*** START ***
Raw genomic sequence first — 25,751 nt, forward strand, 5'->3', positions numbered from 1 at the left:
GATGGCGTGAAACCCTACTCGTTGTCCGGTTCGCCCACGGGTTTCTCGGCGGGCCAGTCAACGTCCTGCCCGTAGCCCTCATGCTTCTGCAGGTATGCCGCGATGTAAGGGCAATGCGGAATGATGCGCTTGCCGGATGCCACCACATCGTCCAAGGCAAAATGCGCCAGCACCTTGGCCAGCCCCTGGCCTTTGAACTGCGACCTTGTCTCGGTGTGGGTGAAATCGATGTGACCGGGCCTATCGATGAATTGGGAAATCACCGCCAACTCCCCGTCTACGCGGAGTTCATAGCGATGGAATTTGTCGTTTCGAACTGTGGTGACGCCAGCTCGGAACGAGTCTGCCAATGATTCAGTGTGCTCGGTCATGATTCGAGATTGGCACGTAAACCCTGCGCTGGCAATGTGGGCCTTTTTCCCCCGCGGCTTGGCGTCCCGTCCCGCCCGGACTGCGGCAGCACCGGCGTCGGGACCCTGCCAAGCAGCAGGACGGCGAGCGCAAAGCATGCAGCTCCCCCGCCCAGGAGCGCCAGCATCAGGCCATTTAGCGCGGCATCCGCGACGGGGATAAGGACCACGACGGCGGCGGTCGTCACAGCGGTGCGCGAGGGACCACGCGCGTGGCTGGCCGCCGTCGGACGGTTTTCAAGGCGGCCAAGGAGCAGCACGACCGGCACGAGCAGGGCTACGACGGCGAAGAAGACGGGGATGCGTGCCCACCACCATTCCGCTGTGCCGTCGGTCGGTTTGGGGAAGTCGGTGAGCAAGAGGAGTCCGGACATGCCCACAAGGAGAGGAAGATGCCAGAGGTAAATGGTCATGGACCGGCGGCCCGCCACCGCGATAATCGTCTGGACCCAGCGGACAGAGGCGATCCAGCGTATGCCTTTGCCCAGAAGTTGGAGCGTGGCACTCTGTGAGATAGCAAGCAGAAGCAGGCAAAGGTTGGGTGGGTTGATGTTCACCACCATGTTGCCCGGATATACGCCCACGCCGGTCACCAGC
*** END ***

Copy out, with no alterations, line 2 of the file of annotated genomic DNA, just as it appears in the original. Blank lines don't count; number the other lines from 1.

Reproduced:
GATGGCGTGAAACCCTACTCGTTGTCCGGTTCGCCCACGGGTTTCTCGGCGGGCCAGTCAACGTCCTGCCCGTAGCCCTCATGCTTCTGCAGGTATGCCGCGATGTAAGGGCAATGCGGAATGATGCGCTTGCCGGATGCCACCACATCGTCCAAGGCAAAATGCGCCAGCACCTTGGCCAGCCCCTGGCCTTTGAACTGCGACCTTGTCTCGGTGTGGGTGAAATCGATGTGACCGGGCCTATCGATGAATTGGGAAATCACCGCCAACTCCCCGTCTACGCGGAGTTCATAGCGATGGAATTTGTCGTTTCGAACTGTGGTGACGCCAGCTCGGAACGAGTCTGCCAATGATTCAGTGTGCTCGGTCATGATTCGAGATTGGCACGTAAACCCTGCGCTGGCAATGTGGGCCTTTTTCCCCCGCGGCTTGGCGTCCCGTCCCGCCCGGACTGCGGCAGCACCGGCGTCGGGACCCTGCCAAGCAGCAGGACGGCGAGCGCAAAGCATGCAGCTCCCCCGCCCAGGAGCGCCAGCATCAGGCCATTTAGCGCGGCATCCGCGACGGGGATAAGGACCACGACGGCGGCGGTCGTCACAGCGGTGCGCGAGGGACCACGCGCGTGGCTGGCCGCCGTCGGACGGTTTTCAAGGCGGCCAAGGAGCAGCACGACCGGCACGAGCAGGGCTACGACGGCGAAGAAGACGGGGATGCGTGCCCACCACCATTCCGCTGTGCCGTCGGTCGGTTTGGGGAAGTCGGTGAGCAAGAGGAGTCCGGACATGCCCACAAGGAGAGGAAGATGCCAGAGGTAAATGGTCATGGACCGGCGGCCCGCCACCGCGATAATCGTCTGGACCCAGCGGACAGAGGCGATCCAGCGTATGCCTTTGCCCAGAAGTTGGAGCGTGGCACTCTGTGAGATAGCAAGCAGAAGCAGGCAAAGGTTGGGTGGGTTGATGTTCACCACCATGTTGCCCGGATATACGCCCACGCCGGTCACCAGC